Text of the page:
Fall ’13 Fashion Extra | Chatting with Stylist Sima Kumar about Kristin Kreuk’s Cover Shoot

BUY THE FALL ’13 ISSUE WITH KRISTIN HERE!

Sima Kumar, on why it’s fun to dress Kristin: We’re both yoga junkies, and that’s part of what makes her fun to dress. She has an organic sense of her body, so she can carry off so many different looks and really be a chameleon.

When she was just about to turn 30, we talked about how interesting it’d be to change up the proportions of her style. She’s so fit and thin, so it’s easy to put her in tight clothes, especially since she comes out of the CW and is so pretty. But people have noticed that I’ve started draping her in looser things with different proportions in a way that’s more interesting and brave.

I always look at [fashion] as an opportunity for other people to see [Kristin] in a way that’s different than the way she’s marketed for her shows. You get so stereotyped when you’re on a series, [for example,] as the girl who’s always crying or heartbroken, so it’s just another opportunity for us to shake it up. It’s a playful way to express parts of her that the public doesn’t usually get to see. And she likes the intellectual process I go through styling, in order to try and create a story.

 

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Sima Kumar: I’ve styled so many musicians, so this look was inspired by rock ‘n roll. There’s the furry vest with long slip dress underneath, which has kind of an off-duty model/rock star girlfriend vibe. I think she pulled it off really well.

 

Kristin Kreuk by Dexter Quinto4

Sima Kumar: This is more of a fun, bohemian look. I know she’d never wear this in real life, but I pulled it for the shoot because it photographs beautifully. We’re mixing prints, and this outfit shows her love of travel and other cultures.

 

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Sima Kumar: This look is inspired by Devo. [laughs] It’s almost like one of those ’80s videos.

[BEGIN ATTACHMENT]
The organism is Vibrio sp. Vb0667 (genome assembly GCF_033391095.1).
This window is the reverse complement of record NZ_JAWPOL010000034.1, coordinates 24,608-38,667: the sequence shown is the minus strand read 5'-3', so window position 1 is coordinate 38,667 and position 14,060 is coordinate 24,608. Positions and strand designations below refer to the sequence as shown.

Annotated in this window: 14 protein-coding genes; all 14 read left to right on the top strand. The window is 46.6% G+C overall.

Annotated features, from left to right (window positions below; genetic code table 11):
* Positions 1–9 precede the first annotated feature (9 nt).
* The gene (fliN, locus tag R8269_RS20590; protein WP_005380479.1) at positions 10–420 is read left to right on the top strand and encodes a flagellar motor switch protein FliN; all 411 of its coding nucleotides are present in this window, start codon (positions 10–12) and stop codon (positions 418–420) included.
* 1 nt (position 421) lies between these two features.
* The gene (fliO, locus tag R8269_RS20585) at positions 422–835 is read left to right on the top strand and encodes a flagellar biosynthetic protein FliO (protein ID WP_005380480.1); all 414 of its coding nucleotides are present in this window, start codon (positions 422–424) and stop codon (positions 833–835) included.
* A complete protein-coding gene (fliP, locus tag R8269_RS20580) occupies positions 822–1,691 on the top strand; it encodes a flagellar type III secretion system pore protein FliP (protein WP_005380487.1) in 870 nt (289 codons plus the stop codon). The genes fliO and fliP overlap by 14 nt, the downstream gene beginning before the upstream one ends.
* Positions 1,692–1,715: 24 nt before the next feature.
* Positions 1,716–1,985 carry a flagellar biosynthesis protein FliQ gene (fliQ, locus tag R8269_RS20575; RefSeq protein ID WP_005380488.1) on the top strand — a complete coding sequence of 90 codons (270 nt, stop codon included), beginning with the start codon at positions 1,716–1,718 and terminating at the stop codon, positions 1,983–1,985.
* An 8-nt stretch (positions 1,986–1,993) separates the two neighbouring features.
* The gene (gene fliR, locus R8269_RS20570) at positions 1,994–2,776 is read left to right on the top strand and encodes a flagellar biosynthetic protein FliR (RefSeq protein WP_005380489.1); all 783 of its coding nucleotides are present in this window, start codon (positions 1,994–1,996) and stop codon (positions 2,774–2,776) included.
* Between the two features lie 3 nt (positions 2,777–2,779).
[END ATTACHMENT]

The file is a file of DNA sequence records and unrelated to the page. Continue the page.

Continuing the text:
Kristin Kreuk by Dexter Quinto1

Sima Kumar: This look was more about the different textures: the jeans are metallic, the sweater is cashmere, and the blue necklace is handmade by an amazing designer, Elke Hechler. They’re made of Austrian hand-blown glass beads that are woven and knit together.. It’s a very basic outfit — a comfy sweater, jeans, and necklace — but it shows her bumpy side, her soft side, and her shiny side. The multiple layers of her personality.

 

Kristin Kreuk by Dexter Quinto5

Sima Kumar: This was a hot outfit; she had ankle boots, leather shorts, a T-shirt, and a chain nail vest that’s designed by Alana K’akia. So this look is about how we’re always protecting ourselves. Our armor is very complex and intricate, but she’s exposing it. And the dog belongs to Dexter [Quinto, the photographer]!

 

For Sima’s blog post about what it takes to put together a shoot, check out New Culture Revolution.

 

 

 

Fifty Shades of Beauty: Kristin Kreuk of “Beauty and the Beast”

Actress Kristin Kreuk may not have always been comfortable playing the role of starlet, but the Chinese-Dutch Canadian star of The CW’s Beauty and the Beast is finally embracing all sides of herself: leading lady, producer, adventurer, blogger and, yes, even a bit of a fashion plate.

BUY OUR FALL 2013 ISSUE WITH KRISTIN KREUK HERE.

 

KRISTIN KREUK has been in the spotlight for more than a decade, from the time audiences fell for her as Superman’s girl-next-door crush Lana Lang in the popular TV series Smallville to present-day 2013, as star of The CW’s Beauty and the Beast, which is about to start its second season in October. Though she’s become a natural at walking red carpets and posing for photo shoots, it took her a long time to embrace fashion as a vehicle for self-expression.